‘I am a frontline civil servant at a dead end in my present role. I would like a change’

Tell Me About It: ‘I have become frustrated and disheartened with a job I have loved’

PROBLEM: I am a frontline civil servant approaching 30 years of service and am fortunate to have the option of retiring at 52 years of age or continuing in this job until I’m 60. I would like a change and won’t need a huge salary because I’ll be mortgage-free, and my wife works.

I could probably get local casual work, but would rather use my experience and qualifications in a more productive way. I am at a dead end in my present role and feel I am not appreciated for my contribution so far. I have become frustrated and disheartened with a job I have loved, but I will not progress in terms of promotion or role at this stage. This is possibly due to my age and/or lack of (let’s call it) “networking”. I’m aware of Springboard+ and keep an eye on vacancies, but I think I need career guidance for a person of my age.

I still have so much to offer, but my current employer doesn’t see it.

ADVICE: Stagnation in your working life at the age of 52 is an issue worth tackling as you have so much of your life in front of you. One aspect of your situation is that you are suffering from resentment at your lack of progress and recognition, so you need to make sure this does not sour your optimism for the future.

Career guidance would be an excellent idea and perhaps you might also see what other people have done in your situation, as I’m sure you are not the first to take early retirement, so make inquiries and organise to meet a range of those who have left successfully in the past. What you need is an exit plan, and this plan needs to address both your future opportunities plus any sense of flagging self-esteem, and these aspects can work in conjunction with each other. You might re-establish your confidence by connecting with the great service to the community you have provided so far – there is no doubt that as a frontline worker you have people who appreciated your dedication.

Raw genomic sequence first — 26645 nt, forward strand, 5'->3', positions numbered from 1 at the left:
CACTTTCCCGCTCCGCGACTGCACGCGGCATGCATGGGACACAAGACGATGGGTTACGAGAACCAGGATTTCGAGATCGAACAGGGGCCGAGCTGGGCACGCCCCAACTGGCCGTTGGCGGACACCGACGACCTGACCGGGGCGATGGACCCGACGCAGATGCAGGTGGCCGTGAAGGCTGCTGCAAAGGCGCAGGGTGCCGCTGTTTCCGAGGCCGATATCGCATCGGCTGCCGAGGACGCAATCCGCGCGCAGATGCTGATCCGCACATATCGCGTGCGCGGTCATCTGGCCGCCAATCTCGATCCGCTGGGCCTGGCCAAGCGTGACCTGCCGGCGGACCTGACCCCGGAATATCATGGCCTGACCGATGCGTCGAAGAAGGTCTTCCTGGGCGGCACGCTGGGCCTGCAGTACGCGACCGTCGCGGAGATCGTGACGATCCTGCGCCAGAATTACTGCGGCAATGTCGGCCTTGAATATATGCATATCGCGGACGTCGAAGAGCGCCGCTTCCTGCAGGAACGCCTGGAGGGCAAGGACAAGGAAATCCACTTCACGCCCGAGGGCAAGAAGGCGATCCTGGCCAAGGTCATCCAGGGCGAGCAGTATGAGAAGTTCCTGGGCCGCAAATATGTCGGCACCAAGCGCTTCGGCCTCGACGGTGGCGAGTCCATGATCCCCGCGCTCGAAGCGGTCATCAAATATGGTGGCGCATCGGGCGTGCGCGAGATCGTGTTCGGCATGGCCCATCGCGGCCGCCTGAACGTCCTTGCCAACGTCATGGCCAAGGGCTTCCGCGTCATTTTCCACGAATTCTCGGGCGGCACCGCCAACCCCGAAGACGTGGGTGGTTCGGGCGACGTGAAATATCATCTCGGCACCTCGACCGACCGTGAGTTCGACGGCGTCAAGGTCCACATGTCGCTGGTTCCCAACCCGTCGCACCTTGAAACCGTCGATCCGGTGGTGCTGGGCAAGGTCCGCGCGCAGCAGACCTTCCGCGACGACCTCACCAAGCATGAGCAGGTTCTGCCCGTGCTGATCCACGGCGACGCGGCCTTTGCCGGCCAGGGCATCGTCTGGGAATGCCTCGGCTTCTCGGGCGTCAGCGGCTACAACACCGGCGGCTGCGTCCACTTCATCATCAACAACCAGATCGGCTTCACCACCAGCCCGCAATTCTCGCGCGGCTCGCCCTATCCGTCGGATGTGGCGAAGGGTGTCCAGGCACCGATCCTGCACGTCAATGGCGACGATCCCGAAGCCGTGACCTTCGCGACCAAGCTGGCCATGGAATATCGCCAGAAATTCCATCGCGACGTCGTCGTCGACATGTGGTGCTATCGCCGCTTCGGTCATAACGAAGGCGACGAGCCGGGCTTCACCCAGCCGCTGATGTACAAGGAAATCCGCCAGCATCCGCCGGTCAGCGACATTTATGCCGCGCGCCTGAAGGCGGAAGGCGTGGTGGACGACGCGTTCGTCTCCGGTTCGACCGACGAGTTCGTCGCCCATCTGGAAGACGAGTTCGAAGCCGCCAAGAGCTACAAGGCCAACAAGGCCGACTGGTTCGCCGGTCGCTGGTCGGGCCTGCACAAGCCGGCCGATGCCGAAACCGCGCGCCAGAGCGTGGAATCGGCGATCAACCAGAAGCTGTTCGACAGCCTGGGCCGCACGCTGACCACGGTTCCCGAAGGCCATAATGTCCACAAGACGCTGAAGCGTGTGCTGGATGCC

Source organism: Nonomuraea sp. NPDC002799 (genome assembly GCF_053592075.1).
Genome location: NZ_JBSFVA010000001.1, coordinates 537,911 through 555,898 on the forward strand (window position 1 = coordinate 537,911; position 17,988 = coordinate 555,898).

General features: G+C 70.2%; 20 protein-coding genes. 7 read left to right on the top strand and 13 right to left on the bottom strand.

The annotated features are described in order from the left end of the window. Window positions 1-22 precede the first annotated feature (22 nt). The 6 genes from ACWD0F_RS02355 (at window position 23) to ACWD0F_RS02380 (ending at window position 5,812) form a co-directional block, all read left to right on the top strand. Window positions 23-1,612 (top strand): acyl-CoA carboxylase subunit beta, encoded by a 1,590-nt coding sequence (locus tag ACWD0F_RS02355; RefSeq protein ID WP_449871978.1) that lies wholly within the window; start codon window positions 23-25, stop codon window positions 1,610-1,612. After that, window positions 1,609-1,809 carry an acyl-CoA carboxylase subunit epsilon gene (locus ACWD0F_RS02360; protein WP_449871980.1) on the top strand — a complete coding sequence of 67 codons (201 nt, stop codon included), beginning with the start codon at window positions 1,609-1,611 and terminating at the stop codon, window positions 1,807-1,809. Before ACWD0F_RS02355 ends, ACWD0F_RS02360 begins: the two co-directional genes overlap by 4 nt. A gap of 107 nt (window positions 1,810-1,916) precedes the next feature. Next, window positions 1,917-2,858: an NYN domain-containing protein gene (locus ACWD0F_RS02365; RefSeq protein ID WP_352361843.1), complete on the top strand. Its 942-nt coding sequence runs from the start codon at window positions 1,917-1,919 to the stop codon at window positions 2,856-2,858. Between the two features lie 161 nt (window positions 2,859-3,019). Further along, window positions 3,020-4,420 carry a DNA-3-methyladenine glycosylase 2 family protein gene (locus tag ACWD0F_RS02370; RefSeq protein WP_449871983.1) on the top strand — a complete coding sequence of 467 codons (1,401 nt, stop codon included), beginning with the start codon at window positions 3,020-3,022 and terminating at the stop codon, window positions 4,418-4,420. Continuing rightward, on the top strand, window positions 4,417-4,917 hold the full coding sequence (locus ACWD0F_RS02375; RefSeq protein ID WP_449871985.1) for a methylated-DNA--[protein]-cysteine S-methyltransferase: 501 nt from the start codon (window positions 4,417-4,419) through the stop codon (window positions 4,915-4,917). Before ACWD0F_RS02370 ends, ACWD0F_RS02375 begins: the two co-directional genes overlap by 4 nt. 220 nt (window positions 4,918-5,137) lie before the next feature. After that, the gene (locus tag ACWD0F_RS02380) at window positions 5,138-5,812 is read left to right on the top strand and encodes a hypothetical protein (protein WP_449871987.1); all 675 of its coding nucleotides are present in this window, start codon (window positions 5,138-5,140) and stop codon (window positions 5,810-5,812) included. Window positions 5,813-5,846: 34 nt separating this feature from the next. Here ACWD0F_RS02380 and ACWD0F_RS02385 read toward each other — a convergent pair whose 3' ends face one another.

You can ask friends and family what they think your contribution has been. However, frontline work places a huge demand on those who do it, so burnout is a common theme among the ranks of those who find themselves in the job for years. It is now time to take a breath, invest in your self and consider your own needs going forward. Have you considered counselling alongside the career advice option? This might help you uncover any sources of a sense of deflation and low self-esteem and help you to make good decisions in time ahead. It would be surprising if your organisation did not have confidential counselling as an option and you should research this immediately. It often takes huge courage to reach out for help but you have taken the first step by writing the letter so use this momentum to take this a step further.

Confidence is not just an emotional and mental aspect of our being; it is also very relevant to our physical and social wellbeing. Consider joining a gym, sports club or (if you are brave enough) yoga class as this will give you a sense of wellbeing that will add to your self-confidence and may well have a social aspect that could widen your circle of friends. Your exit plan will involve talking, both to others and about yourself, so start by doing this on a daily basis – you could build a habit by talking to those close to you first and then to colleagues and friends.

It can help to try conversations in places that are not the usual ones, eg asking your wife to go for a walk on a beach or go out for breakfast and explain that you need her help to talk through what is happening to you. The aim is not to come to a solution quickly but to explore all the options, feelings and aspirations until you have a calm sense of what is important to you. Your friends will understand and be supportive if you allow them to know what is going on and counselling and career advice will offer you grounding and faith in your abilities.

Because you will have an income, your range of options is good, and you may well be able to marry some of your considerable experience with additional study and find a meaningful occupation for yourself. It is difficult to emerge from stagnation but your major contribution to life may yet be in front of you if you manage to be open and alert to opportunities.